Between the real and the ideal: Engineers without borders

The humanitarian engineering organisation Engineers Without Borders (EWB) has a long standing and multi-faceted relationship with the School of Civil and Environmental Engineering. EWB, as a member-based, community organisation, creates social value through engineering, working towards improved living standards in water, housing, sanitation, education, infrastructure, agriculture, communication, energy and digital access across the globe.

Dr Fiona Johnson (with watering can) and students.

The requirement for membership is that you are passionate about creating a better world, about engineering people out of poverty. As CVEN surveying student Karats Eisenmenger says “I wanted to be a part of something that can really make an impact in the wider community.”

UNSW Engineering staff and students are so committed to a continuing and meaningful partnership with EWB that the alliance forms part of the first year curriculum, as an elective project within the Faculty–wide course Engineering Design and Innovation (ENGG1000). In this project, all UNSW engineering students, along with other engineering students across the globe, are invited to respond to the annual EWB Challenge. Student teams compete to create a real life solution for a real life problem.

In 2015 students were asked to design a system for collecting rain water to prevent flooding, improve sanitation and encourage water conservation ENGG1000 2015 EWB project. Dr Fiona Johnson (with watering can) and students.appropriate for the rural community of Bambui, in the North West region of Cameroon.

Bambui is undergoing rapid urbanization following the construction of a new university in 2012, an urbanization which has increased the pressure on water supplies, sanitation, waste management and housing. Students were asked to design and construct a system for an individual house or building that would a) capture rainfall; b) have a first flush system to prevent contamination; and c) allow for the easy and safe reuse of the water within a house or school. The 2015 challenge partner was Reignite Action for Development, based in Bambui, Cameroon.

In a year where global movements of displaced peoples have risen to distressing levels, the 2016 Challenge was mediated by the United Nations High Commission for Refugees. Over the last 5 years Zambia has agreed to accept 14,000 Angolan and Rawandan refugees. Land has been set aside to develop communities where these refugees will live side by side with local Zambians. International support has been sought for assistance and solutions in areas such as water, shelter, communications, infrastructure and waste. In their very first year of study, engineering students have been asked to meet these challenges creatively and, first hand, to witness the power the discipline of engineering has to positively affect lives.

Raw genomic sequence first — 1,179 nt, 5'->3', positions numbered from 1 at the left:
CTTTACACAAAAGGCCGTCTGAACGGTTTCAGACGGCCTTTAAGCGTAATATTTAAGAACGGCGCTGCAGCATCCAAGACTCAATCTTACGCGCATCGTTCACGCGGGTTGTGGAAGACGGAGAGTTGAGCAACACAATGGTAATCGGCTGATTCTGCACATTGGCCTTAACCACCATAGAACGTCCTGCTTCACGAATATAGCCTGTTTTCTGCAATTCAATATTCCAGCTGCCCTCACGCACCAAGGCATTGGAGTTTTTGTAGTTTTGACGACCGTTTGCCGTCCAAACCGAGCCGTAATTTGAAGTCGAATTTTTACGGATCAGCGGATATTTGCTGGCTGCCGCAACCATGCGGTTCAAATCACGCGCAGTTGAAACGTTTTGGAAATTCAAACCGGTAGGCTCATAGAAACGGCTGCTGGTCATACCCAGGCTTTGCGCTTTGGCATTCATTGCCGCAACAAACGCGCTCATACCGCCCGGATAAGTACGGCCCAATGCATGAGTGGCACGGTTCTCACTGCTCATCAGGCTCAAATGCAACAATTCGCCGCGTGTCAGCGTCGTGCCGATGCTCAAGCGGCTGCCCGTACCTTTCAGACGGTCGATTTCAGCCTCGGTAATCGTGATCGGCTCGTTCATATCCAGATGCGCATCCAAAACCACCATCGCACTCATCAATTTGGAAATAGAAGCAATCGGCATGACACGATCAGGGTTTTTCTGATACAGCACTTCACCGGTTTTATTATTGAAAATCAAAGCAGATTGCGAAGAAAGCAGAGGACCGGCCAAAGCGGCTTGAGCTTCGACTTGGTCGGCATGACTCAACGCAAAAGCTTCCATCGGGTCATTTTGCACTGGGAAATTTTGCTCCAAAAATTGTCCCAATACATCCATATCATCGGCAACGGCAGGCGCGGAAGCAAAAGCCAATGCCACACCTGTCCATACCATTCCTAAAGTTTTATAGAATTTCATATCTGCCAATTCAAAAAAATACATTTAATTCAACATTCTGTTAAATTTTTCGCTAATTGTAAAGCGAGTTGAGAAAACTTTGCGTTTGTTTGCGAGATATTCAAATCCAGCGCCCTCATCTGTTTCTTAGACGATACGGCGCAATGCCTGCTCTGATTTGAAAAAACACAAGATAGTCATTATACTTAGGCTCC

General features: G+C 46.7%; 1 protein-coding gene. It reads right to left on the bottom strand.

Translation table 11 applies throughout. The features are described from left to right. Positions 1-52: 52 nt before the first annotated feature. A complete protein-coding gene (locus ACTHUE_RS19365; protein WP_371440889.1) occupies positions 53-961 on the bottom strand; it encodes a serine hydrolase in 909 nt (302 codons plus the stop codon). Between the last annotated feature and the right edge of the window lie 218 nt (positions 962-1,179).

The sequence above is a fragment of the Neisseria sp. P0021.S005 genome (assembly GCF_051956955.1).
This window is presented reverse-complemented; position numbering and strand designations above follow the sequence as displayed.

The UNSW chapter of EWB is largely run and managed by students. These students, already juggling full time study and paid employment, find the time to take on time consuming responsibilities. CVEN student Melinda Jiang says the time she donates is “too much to count, but I would happily do more.”

These students, in their turn, reach out to other younger students in the School Outreach Program. This program is extended out, away from city centres, in the Regioneering Program, which Karats Eisenmenger calls a “blast”: “Seeing students light up, knowing they can make a difference is hard to forget.” So the cycle continues: young, engaged, concerned and vigorous engineers-in-training carry the word to other, even younger people willing and wanting to listen and help.

Perhaps most significantly EWB seeks to right the wrongs in our own back yard. In recent years it has provide technical support for the restoration of the beloved and dilapidated La Perouse Mission Church: a building of huge cultural significance to the local Aboriginal community.

I wanted to be a part of something that can really make an impact in the wider community

CVEN surveying student Karats Eisenmenger

Even a cursory glance at the UNSW EWB Chapter Facebook page reveals the broad range of vigorous activities: from Outreach Training days to a Sustainable Water Systems workshops to a Coding for Social Change seminar.

Gender diversity is addressed through the connection to Women Without Borders. One post asks “Can a humanitarian focus help alter perceived gender stereotypes within engineering?” Perhaps it already has. A clear majority of executive positions in UNSW EWB chapter are held by women and there is a higher ratio of women involved in EWB generally, when compared to the wider engineering community.

School academic Dr Fiona Johnson co-chairs the UNSW-EWB partnership which provides further opportunities for students to integrate humanitarian engineering with their studies. She encourages her students toward humanitarianism and altruism. “Lots of undergraduates are idealistic and passionate, wanting to know how they might make a difference in the world. If we can inspire them and give them the skills to affect those changes, then that’s pretty cool.”

Dr Johnson tells her students that undergraduate studies are “the best time of your life”, but that it is about “more than just learning”. For her part, Dr Johnson believes it is her role to gather and harness the passion of novice engineers, temper and mature it with technical foundational knowledge, then broaden and mature it with real world realities

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